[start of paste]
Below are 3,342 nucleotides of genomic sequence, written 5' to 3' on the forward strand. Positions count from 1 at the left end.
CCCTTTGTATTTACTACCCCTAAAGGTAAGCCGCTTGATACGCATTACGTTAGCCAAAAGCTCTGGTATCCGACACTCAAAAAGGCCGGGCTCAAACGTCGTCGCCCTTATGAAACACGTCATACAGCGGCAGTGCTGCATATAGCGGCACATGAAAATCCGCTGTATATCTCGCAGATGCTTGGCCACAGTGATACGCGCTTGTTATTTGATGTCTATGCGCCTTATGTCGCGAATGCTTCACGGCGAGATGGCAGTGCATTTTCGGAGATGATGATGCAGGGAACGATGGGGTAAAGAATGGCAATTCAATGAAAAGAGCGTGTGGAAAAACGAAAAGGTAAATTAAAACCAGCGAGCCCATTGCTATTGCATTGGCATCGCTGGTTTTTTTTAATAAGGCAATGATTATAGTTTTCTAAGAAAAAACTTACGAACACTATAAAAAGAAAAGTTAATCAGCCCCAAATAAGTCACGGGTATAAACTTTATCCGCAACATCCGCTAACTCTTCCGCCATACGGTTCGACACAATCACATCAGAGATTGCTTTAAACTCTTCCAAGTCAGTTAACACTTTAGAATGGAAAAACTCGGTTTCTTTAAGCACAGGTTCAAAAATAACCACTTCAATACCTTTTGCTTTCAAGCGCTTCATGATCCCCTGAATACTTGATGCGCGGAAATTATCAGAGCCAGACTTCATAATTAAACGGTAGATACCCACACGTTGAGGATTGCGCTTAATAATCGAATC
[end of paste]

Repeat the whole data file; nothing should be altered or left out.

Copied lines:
Below are 3,342 nucleotides of genomic sequence, written 5' to 3' on the forward strand. Positions count from 1 at the left end.
CCCTTTGTATTTACTACCCCTAAAGGTAAGCCGCTTGATACGCATTACGTTAGCCAAAAGCTCTGGTATCCGACACTCAAAAAGGCCGGGCTCAAACGTCGTCGCCCTTATGAAACACGTCATACAGCGGCAGTGCTGCATATAGCGGCACATGAAAATCCGCTGTATATCTCGCAGATGCTTGGCCACAGTGATACGCGCTTGTTATTTGATGTCTATGCGCCTTATGTCGCGAATGCTTCACGGCGAGATGGCAGTGCATTTTCGGAGATGATGATGCAGGGAACGATGGGGTAAAGAATGGCAATTCAATGAAAAGAGCGTGTGGAAAAACGAAAAGGTAAATTAAAACCAGCGAGCCCATTGCTATTGCATTGGCATCGCTGGTTTTTTTTAATAAGGCAATGATTATAGTTTTCTAAGAAAAAACTTACGAACACTATAAAAAGAAAAGTTAATCAGCCCCAAATAAGTCACGGGTATAAACTTTATCCGCAACATCCGCTAACTCTTCCGCCATACGGTTCGACACAATCACATCAGAGATTGCTTTAAACTCTTCCAAGTCAGTTAACACTTTAGAATGGAAAAACTCGGTTTCTTTAAGCACAGGTTCAAAAATAACCACTTCAATACCTTTTGCTTTCAAGCGCTTCATGATCCCCTGAATACTTGATGCGCGGAAATTATCAGAGCCAGACTTCATAATTAAACGGTAGATACCCACACGTTGAGGATTGCGCTTAATAATCGAATC